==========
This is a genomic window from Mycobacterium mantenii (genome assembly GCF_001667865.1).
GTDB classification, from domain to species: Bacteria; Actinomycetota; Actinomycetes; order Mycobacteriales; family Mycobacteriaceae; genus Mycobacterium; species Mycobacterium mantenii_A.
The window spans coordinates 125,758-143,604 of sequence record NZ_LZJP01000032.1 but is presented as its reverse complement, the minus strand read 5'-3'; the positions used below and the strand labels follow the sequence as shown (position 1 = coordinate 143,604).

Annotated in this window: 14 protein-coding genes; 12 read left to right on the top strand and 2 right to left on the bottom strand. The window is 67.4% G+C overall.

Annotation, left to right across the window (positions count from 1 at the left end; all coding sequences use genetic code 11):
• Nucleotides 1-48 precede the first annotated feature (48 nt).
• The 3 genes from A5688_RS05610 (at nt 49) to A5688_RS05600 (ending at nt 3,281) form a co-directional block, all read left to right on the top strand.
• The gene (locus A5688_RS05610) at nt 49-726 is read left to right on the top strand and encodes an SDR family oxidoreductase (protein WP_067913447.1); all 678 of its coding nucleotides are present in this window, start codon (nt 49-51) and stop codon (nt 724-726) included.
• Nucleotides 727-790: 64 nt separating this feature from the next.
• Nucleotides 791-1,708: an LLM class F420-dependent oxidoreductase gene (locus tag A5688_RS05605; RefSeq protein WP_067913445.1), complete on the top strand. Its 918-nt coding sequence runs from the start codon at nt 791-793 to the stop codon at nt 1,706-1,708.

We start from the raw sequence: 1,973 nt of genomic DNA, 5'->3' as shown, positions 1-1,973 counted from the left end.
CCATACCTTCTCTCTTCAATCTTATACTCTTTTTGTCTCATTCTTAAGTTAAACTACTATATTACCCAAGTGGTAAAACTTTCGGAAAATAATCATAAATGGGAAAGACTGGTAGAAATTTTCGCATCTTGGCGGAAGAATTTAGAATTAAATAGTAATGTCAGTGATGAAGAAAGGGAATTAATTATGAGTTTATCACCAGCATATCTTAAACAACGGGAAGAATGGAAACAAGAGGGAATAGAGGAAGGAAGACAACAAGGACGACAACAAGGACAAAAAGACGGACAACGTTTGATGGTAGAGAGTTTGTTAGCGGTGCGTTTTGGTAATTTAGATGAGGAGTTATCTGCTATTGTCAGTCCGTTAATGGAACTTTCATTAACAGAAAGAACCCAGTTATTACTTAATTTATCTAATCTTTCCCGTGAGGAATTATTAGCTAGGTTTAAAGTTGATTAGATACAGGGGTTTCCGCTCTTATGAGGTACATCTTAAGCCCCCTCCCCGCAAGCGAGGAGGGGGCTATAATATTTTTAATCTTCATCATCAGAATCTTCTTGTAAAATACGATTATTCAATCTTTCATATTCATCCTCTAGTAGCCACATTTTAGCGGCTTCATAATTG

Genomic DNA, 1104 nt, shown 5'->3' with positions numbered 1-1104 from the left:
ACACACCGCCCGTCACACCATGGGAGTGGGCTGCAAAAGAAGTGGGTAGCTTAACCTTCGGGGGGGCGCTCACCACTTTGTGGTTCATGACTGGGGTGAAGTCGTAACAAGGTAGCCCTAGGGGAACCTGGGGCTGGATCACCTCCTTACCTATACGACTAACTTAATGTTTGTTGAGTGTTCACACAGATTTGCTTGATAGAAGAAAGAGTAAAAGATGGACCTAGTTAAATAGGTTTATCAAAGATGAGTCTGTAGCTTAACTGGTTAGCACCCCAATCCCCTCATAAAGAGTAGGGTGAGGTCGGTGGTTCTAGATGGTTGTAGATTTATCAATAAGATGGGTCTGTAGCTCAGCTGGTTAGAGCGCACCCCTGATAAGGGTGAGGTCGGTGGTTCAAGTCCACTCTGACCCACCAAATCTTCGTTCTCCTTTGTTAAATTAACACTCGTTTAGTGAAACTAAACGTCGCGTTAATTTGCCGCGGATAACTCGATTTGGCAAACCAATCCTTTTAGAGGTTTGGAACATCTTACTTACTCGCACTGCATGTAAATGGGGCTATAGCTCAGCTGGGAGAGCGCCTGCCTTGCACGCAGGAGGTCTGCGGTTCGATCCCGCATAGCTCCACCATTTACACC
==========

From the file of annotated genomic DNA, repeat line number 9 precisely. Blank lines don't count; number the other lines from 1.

• Nucleotides 727-790: 64 nt separating this feature from the next.